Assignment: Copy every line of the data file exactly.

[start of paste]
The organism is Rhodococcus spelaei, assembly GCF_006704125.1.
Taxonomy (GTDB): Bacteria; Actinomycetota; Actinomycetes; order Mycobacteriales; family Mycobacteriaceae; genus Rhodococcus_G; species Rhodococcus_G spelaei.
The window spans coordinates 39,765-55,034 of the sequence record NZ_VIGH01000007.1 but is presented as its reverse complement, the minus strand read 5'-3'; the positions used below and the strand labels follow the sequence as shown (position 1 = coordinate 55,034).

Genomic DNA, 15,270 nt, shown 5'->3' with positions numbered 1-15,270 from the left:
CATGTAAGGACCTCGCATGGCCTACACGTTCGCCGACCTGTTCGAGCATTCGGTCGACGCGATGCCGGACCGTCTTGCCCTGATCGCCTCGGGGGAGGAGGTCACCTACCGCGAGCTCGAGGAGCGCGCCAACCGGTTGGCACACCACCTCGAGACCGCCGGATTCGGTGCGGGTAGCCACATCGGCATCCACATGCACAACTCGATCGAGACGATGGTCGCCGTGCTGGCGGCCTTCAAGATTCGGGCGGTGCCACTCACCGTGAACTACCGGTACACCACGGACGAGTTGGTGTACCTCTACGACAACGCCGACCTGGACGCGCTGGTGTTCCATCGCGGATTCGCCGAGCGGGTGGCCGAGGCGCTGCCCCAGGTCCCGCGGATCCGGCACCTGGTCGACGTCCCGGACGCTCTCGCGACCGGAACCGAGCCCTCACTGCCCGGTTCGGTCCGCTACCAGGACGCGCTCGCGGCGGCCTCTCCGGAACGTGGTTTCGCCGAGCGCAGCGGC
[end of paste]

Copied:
The organism is Rhodococcus spelaei, assembly GCF_006704125.1.
Taxonomy (GTDB): Bacteria; Actinomycetota; Actinomycetes; order Mycobacteriales; family Mycobacteriaceae; genus Rhodococcus_G; species Rhodococcus_G spelaei.
The window spans coordinates 39,765-55,034 of the sequence record NZ_VIGH01000007.1 but is presented as its reverse complement, the minus strand read 5'-3'; the positions used below and the strand labels follow the sequence as shown (position 1 = coordinate 55,034).

Genomic DNA, 15,270 nt, shown 5'->3' with positions numbered 1-15,270 from the left:
CATGTAAGGACCTCGCATGGCCTACACGTTCGCCGACCTGTTCGAGCATTCGGTCGACGCGATGCCGGACCGTCTTGCCCTGATCGCCTCGGGGGAGGAGGTCACCTACCGCGAGCTCGAGGAGCGCGCCAACCGGTTGGCACACCACCTCGAGACCGCCGGATTCGGTGCGGGTAGCCACATCGGCATCCACATGCACAACTCGATCGAGACGATGGTCGCCGTGCTGGCGGCCTTCAAGATTCGGGCGGTGCCACTCACCGTGAACTACCGGTACACCACGGACGAGTTGGTGTACCTCTACGACAACGCCGACCTGGACGCGCTGGTGTTCCATCGCGGATTCGCCGAGCGGGTGGCCGAGGCGCTGCCCCAGGTCCCGCGGATCCGGCACCTGGTCGACGTCCCGGACGCTCTCGCGACCGGAACCGAGCCCTCACTGCCCGGTTCGGTCCGCTACCAGGACGCGCTCGCGGCGGCCTCTCCGGAACGTGGTTTCGCCGAGCGCAGCGGC